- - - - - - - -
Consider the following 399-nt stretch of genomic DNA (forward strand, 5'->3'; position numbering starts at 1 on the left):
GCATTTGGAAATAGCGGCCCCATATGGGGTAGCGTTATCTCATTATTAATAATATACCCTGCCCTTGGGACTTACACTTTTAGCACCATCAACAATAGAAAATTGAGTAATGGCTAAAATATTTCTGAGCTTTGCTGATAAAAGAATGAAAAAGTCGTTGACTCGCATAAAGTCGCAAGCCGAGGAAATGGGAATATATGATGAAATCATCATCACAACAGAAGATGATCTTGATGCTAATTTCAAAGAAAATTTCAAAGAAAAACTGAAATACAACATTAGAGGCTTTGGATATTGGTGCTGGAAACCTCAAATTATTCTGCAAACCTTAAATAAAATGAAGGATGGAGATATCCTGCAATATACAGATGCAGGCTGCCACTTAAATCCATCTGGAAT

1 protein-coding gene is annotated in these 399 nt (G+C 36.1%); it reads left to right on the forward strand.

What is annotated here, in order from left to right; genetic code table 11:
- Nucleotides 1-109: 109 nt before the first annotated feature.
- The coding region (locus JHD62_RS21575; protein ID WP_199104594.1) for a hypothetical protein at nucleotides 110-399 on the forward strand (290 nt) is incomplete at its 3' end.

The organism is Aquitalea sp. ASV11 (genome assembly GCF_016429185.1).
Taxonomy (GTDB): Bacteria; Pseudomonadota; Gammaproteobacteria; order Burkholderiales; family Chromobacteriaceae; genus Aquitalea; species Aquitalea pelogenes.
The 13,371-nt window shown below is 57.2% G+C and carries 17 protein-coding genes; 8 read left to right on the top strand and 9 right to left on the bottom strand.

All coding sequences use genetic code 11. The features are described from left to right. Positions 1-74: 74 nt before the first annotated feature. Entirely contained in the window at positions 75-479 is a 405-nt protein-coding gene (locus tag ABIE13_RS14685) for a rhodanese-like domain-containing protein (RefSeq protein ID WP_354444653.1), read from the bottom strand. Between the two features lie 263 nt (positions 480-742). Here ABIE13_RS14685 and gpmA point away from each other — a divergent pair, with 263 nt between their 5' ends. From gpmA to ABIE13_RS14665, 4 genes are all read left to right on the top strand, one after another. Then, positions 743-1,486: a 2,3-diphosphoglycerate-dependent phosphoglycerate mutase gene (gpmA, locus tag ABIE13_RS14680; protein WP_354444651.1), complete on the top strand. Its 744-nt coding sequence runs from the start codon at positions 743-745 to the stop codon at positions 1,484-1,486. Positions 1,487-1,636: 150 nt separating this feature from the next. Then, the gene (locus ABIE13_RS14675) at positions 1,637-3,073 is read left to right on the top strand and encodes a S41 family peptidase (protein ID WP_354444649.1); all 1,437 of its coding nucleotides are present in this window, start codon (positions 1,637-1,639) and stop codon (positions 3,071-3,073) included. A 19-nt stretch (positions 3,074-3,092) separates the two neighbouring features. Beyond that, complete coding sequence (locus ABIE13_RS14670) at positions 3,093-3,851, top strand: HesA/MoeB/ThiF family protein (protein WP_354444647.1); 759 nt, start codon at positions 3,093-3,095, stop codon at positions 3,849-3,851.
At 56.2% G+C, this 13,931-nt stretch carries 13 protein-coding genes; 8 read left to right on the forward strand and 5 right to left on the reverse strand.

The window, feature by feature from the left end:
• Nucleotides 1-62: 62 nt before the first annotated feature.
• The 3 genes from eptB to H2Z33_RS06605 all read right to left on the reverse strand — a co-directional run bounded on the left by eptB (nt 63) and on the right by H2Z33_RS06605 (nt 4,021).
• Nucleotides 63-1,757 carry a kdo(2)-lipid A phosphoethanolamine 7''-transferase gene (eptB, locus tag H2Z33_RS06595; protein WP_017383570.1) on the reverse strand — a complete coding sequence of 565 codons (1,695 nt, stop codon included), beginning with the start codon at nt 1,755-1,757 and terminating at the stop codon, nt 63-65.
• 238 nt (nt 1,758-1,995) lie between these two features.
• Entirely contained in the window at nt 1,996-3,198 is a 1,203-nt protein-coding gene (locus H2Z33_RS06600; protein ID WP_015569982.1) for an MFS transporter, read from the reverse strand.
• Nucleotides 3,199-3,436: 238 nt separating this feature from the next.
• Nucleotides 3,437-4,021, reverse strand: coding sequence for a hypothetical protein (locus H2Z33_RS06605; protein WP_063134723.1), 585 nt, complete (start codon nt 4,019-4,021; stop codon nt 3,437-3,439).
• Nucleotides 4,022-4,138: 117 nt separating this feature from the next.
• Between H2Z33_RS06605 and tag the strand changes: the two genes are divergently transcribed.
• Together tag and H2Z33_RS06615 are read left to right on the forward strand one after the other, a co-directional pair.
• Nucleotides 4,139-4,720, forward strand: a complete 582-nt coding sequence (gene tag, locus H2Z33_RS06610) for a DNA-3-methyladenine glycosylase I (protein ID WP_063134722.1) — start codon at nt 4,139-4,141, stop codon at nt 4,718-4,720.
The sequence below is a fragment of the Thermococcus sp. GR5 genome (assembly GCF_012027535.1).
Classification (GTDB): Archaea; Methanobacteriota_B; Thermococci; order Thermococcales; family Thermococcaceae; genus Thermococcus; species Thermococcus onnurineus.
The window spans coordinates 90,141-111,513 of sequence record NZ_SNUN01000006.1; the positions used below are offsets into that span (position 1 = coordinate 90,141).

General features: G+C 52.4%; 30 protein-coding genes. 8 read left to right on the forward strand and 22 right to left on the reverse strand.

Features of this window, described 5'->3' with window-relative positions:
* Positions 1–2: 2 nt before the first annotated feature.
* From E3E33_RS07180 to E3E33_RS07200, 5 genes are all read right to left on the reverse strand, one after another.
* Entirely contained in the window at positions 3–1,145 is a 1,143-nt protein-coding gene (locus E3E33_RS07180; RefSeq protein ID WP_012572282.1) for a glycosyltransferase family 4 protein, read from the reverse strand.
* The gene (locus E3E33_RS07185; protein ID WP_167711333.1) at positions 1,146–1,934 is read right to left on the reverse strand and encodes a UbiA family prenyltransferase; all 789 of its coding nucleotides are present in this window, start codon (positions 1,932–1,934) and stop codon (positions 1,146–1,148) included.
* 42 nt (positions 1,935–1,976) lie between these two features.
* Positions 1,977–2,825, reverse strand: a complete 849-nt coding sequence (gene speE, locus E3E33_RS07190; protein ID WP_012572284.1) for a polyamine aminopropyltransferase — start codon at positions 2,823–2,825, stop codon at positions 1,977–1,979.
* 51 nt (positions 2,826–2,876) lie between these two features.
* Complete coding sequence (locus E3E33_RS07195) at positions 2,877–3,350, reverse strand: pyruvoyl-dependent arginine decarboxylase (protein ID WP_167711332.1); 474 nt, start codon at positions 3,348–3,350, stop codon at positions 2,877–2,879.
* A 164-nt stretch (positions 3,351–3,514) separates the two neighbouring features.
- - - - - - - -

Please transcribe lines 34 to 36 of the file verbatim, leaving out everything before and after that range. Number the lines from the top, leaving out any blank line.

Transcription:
* Positions 1,977–2,825, reverse strand: a complete 849-nt coding sequence (gene speE, locus E3E33_RS07190; protein ID WP_012572284.1) for a polyamine aminopropyltransferase — start codon at positions 2,823–2,825, stop codon at positions 1,977–1,979.
* 51 nt (positions 2,826–2,876) lie between these two features.
* Complete coding sequence (locus E3E33_RS07195) at positions 2,877–3,350, reverse strand: pyruvoyl-dependent arginine decarboxylase (protein ID WP_167711332.1); 474 nt, start codon at positions 3,348–3,350, stop codon at positions 2,877–2,879.